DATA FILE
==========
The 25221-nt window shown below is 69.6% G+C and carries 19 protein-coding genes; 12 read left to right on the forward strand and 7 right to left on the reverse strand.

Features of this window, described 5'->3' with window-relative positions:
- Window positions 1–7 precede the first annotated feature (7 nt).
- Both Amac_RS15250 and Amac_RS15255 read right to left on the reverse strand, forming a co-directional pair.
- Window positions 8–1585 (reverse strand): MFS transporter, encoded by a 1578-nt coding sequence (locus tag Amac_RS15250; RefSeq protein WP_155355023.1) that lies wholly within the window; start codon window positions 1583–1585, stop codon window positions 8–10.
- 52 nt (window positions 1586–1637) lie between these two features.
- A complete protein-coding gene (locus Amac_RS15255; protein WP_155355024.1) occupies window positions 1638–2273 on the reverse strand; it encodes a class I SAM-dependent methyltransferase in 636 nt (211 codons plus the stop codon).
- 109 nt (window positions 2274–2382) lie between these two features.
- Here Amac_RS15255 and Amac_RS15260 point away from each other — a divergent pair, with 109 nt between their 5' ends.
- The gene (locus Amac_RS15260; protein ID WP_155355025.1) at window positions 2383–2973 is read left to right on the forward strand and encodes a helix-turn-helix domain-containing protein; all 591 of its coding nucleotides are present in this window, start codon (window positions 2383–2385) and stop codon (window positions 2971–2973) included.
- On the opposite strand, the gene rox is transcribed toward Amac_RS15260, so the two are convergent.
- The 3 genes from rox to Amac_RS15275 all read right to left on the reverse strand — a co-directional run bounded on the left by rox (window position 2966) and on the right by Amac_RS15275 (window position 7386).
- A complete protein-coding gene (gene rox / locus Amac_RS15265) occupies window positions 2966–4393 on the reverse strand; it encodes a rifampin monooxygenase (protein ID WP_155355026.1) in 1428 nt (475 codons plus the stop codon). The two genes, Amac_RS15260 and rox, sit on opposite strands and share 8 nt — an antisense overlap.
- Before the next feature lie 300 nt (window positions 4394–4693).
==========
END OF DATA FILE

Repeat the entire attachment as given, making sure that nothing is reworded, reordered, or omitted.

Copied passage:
The 25221-nt window shown below is 69.6% G+C and carries 19 protein-coding genes; 12 read left to right on the forward strand and 7 right to left on the reverse strand.

Features of this window, described 5'->3' with window-relative positions:
- Window positions 1–7 precede the first annotated feature (7 nt).
- Both Amac_RS15250 and Amac_RS15255 read right to left on the reverse strand, forming a co-directional pair.
- Window positions 8–1585 (reverse strand): MFS transporter, encoded by a 1578-nt coding sequence (locus tag Amac_RS15250; RefSeq protein WP_155355023.1) that lies wholly within the window; start codon window positions 1583–1585, stop codon window positions 8–10.
- 52 nt (window positions 1586–1637) lie between these two features.
- A complete protein-coding gene (locus Amac_RS15255; protein WP_155355024.1) occupies window positions 1638–2273 on the reverse strand; it encodes a class I SAM-dependent methyltransferase in 636 nt (211 codons plus the stop codon).
- 109 nt (window positions 2274–2382) lie between these two features.
- Here Amac_RS15255 and Amac_RS15260 point away from each other — a divergent pair, with 109 nt between their 5' ends.
- The gene (locus Amac_RS15260; protein ID WP_155355025.1) at window positions 2383–2973 is read left to right on the forward strand and encodes a helix-turn-helix domain-containing protein; all 591 of its coding nucleotides are present in this window, start codon (window positions 2383–2385) and stop codon (window positions 2971–2973) included.
- On the opposite strand, the gene rox is transcribed toward Amac_RS15260, so the two are convergent.
- The 3 genes from rox to Amac_RS15275 all read right to left on the reverse strand — a co-directional run bounded on the left by rox (window position 2966) and on the right by Amac_RS15275 (window position 7386).
- A complete protein-coding gene (gene rox / locus Amac_RS15265) occupies window positions 2966–4393 on the reverse strand; it encodes a rifampin monooxygenase (protein ID WP_155355026.1) in 1428 nt (475 codons plus the stop codon). The two genes, Amac_RS15260 and rox, sit on opposite strands and share 8 nt — an antisense overlap.
- Before the next feature lie 300 nt (window positions 4394–4693).